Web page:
In emails obtained by The Virginian-Pilot, EVMS’ Homan and Emory had questioned who Manatt’s real client was. They discovered Sentara CEO Howard Kern was also a director on ReInvent’s board, a relationship they considered a conflict of interest and a fact not disclosed to them before they agreed to participate in the merger study.
EVMS’ board ultimately held a vote of no confidence in the consultant, predominantly paid for by Sentara, because members believed the process lacked transparency and was an attempt to strip the school of its independent governance.
The medical school, started by the community nearly 50 years ago, is rare in that it does not have a university hospital and isn’t part of a larger educational system. Because of that, it maintains complicated relationships with Sentara, Children’s Hospital of The King’s Daughters and medical practices throughout the region.
Despite tensions, EVMS and Sentara have partnered for decades through a symbiotic relationship: The hospital system offers clinical teaching environments for the school, and the school provides doctors and medical residents for Sentara’s workforce.
Since The Pilot published its first story on the merger study, Checks & Balances has sent a reporter more than 20 emails, trying to solicit coverage of its blog posts about Sentara. In January, the blog sent an advisory to The Pilot and other local media outlets in Norfolk and Greensboro, North Carolina, about a “mobile billboard” coming to those cities “raising questions around the CEO of Sentara, Howard Kern.”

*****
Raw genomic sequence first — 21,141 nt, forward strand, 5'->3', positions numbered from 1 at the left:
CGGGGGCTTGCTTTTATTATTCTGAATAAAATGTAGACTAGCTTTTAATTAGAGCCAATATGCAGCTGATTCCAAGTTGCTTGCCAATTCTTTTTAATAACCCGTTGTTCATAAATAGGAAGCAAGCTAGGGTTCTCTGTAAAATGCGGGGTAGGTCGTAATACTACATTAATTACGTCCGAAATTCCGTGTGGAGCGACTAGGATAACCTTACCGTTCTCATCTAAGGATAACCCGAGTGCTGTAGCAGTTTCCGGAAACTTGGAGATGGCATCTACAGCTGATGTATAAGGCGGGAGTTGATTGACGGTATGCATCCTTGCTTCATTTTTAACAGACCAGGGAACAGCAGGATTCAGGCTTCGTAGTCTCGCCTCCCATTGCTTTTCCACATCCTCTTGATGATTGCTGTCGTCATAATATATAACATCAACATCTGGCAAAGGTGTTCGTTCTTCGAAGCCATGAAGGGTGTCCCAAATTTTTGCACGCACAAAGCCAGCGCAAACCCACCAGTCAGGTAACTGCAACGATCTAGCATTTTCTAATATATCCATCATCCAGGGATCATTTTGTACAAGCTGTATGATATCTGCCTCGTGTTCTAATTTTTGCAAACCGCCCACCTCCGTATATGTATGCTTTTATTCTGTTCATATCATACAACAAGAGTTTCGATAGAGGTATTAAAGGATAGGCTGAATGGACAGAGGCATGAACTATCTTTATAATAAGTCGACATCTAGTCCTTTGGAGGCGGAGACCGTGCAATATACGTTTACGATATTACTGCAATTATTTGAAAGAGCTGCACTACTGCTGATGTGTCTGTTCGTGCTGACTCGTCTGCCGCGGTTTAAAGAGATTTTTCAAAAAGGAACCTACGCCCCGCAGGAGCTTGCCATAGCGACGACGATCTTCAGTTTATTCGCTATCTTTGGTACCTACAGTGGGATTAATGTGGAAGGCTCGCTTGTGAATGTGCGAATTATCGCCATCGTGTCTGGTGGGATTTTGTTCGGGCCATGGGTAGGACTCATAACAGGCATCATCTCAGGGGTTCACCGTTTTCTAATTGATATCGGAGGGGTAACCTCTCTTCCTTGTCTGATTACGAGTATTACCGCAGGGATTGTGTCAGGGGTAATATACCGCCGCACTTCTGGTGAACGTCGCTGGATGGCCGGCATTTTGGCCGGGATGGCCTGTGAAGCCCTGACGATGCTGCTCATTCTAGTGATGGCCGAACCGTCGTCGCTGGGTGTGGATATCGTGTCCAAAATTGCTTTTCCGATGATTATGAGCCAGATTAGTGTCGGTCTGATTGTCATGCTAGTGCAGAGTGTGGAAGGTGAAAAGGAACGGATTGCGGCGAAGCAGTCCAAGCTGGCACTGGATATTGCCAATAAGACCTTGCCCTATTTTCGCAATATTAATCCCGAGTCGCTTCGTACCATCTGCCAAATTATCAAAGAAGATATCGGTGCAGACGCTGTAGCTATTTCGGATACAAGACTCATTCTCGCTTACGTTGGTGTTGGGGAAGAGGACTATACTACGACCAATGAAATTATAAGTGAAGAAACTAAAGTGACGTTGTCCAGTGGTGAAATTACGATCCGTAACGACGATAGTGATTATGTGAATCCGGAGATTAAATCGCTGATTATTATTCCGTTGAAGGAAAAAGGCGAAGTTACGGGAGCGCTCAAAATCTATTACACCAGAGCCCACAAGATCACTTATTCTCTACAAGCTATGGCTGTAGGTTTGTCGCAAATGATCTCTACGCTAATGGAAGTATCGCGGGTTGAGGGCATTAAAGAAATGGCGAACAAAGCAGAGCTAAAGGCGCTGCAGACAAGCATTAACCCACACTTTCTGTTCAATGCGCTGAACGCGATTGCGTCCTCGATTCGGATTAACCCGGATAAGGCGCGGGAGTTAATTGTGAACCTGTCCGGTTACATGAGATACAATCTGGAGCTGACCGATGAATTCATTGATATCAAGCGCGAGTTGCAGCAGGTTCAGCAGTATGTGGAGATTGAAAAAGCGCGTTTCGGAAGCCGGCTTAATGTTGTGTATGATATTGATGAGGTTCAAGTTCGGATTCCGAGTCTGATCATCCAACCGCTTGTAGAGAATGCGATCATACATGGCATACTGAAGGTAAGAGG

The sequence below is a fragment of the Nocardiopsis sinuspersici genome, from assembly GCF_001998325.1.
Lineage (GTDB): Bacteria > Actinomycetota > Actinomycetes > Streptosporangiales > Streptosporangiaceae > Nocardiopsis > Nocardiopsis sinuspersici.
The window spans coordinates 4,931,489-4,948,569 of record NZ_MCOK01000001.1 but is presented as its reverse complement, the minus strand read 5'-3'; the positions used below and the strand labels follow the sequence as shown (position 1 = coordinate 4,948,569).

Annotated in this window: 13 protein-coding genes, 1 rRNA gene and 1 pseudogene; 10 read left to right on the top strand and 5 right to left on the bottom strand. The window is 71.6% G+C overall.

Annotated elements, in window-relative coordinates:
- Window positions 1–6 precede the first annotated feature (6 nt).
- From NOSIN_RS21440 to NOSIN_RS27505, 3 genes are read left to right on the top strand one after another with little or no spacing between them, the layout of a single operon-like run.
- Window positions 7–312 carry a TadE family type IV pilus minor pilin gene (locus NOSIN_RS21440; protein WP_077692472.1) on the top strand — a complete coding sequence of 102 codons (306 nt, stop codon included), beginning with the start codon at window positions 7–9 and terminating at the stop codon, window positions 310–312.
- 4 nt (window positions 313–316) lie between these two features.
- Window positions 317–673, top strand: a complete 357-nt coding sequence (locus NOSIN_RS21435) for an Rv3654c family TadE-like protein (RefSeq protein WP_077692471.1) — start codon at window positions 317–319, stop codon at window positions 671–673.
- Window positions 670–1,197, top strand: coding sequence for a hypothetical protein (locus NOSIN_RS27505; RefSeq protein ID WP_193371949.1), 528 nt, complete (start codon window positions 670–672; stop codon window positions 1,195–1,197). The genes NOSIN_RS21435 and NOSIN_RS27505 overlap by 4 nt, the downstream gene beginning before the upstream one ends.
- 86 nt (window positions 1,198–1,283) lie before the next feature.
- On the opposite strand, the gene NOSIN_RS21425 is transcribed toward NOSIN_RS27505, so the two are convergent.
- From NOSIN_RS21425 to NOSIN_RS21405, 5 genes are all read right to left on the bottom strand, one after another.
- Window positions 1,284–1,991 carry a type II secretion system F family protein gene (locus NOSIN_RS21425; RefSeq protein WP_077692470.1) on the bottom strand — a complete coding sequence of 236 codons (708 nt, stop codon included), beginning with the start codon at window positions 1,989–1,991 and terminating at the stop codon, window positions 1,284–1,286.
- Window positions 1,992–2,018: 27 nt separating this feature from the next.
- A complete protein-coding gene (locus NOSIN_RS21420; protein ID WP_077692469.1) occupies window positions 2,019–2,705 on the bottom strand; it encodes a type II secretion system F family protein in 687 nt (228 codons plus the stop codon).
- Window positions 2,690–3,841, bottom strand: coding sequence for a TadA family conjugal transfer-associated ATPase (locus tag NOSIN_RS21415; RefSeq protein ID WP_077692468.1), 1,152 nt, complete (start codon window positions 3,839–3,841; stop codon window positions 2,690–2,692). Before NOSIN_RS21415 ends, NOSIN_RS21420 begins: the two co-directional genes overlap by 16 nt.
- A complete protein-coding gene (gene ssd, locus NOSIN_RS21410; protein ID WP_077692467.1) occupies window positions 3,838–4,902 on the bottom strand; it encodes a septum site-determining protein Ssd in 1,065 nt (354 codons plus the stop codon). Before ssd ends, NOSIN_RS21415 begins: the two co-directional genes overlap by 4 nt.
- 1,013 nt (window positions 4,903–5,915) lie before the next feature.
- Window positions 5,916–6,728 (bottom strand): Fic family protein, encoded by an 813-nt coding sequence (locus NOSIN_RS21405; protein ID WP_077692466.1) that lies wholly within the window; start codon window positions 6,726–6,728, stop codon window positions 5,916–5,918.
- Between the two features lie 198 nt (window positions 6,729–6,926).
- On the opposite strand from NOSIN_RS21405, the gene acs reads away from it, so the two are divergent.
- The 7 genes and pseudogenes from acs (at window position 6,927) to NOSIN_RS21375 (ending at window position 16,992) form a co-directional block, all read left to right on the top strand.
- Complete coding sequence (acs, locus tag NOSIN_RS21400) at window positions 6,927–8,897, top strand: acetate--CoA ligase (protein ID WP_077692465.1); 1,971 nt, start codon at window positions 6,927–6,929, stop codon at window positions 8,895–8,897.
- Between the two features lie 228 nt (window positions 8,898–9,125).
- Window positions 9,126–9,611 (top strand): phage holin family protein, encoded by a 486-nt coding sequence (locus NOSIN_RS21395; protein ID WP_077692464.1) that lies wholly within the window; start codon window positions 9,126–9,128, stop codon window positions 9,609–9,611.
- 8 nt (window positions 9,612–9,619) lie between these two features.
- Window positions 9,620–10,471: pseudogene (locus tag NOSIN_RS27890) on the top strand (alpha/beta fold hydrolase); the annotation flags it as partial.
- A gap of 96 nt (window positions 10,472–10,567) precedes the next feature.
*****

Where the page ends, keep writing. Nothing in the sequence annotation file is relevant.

“The Checks & Balances Project (C&BP) is currently investigating the circumstances around the upcoming $11.5B (billion) merger between Sentara Healthcare with North Carolina-based Cone Health,” the advisory said.
The billboard, which was actually a truck, had a Checks & Balances logo on it with the message “Paid for by Renew American Prosperity.”
Last week, Sentara and Greensboro-based Cone Health jointly announced they were calling off their plans to merge the hospital systems, with scant details on what prompted the about-face. Sentara officials have declined to say whether the regulatory review process had factored into the decision to drop it.
In response to Sentara’s statement about EVMS’ hiring of Tigercomm, the school issued its own, saying it has appreciated the funding Sentara has provided, but the school remains “dramatically underfunded” compared to what hospital partners give to other medical schools nationwide.
“We operated in good faith and cooperated fully during the Manatt process until it became clear that the Manatt report was going to have a foregone conclusion — a proposal that would dismantle the school and greatly benefit Sentara by its acquisition of the EVMS Medical Group as part of their practice plan and by shifting financial support over the long term to the Commonwealth and Old Dominion University,” the school said. “That is truly unsettling.”
EVMS and Sentara both say they remain committed to improving the health of Hampton Roads residents, particularly in underserved communities.
Elisha Sauers, 757-839-4754, firstname.lastname@example.org